Now Reading
New health insurance program pays docs for keeping patients healthy

From the archive: This story is more than 10 years old.

New health insurance program pays docs for keeping patients healthy

A healthcare model that pays doctors for keeping their patients out of the hospital is coming to Tucson.

A new partnership between UnitedHealthcare and Arizona Connected Care has the potential to improve quality of healthcare and reduce costs for more than 180,000 Pima County residents enrolled in UnitedHealthcare's employer-sponsored plan, company officials said. AzCC is the first Accountable Care Organization in Southern Arizona.

The plan will open March 1.

AzCC first partnered with UHC's Medicaid and Medicare programs in April 2012, but this the first time that AzCC's accountable care model is being offered to patients with an employer-sponsored plan.

The goal of accountable care programs is to encourage quality over quantity when it comes to treating patients. AzCC doctors get paid for keeping their patients healthy. More than $20 billion of UHC's national budget is reserved for accountable care programs like AzCC, the company said.

"Part of the income potential is now distributed based on how good of a job we are doing at taking care of patients, not how many times we run them through the office," said Dr. Richard Johnson, AzCC's medical director.

UHC plan participants who have an AzCC provider do not need to sign up for anything in order receive the accountable care program benefits, Johnson said. They are already enrolled in the system. The expansion will not cost patients anymore money than they are paying now; it reduces healthcare costs in two major ways, he said:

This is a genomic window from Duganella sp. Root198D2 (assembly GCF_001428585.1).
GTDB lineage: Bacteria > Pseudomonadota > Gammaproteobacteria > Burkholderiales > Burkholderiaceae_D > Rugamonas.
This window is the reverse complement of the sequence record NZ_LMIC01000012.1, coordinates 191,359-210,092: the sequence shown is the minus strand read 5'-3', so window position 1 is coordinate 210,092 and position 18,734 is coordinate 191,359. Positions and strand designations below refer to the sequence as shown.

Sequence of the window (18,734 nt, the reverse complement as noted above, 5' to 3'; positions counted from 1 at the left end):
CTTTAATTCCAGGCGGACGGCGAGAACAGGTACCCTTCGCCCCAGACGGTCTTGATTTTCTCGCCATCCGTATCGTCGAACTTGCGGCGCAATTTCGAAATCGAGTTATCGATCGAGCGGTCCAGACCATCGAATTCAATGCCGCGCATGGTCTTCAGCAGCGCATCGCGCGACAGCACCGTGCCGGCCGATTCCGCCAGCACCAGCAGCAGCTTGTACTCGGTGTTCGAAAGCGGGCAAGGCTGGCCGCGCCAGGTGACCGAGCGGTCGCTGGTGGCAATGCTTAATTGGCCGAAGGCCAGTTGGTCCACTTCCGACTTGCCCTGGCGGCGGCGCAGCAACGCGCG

• The accountable care model fosters more effective communication between a patient's doctors to help eliminate unnecessary medical testing.
  • Doctors are encouraged to reach out to patients with chronic illnesses to prevent reoccurring hospital visits or Emergency Room admissions.

Patients whose doctors are a part of AzCC will see subtle changes in the way they are treated. For example, doctors may call to check-up on patients and talk to them about how they want to work on preventive care. Patients may also noticed longer clinic hours so that they can to go to their primary care doctor instead of going to an urgent care clinic, said UHC CEO Jeri Jones.

"Hopefully this plan simplifies and coordinates care better," Jones said.

Tucson Medical Center is currently the only local hospital that is participating in AzCC's plan. AzCC is also one of the few ACO's that have also partnered with federally qualified health centers. The three major health centers in Southern Arizona that AzCC has partnered with are El Rio Community Health Center, Marana Health Center, and Mariposa Community Health Center.

UHC is working with health facilities in Phoenix to introduce a similar plan, Jones said.

— 30 —

Top headlines

Best in Internet Exploder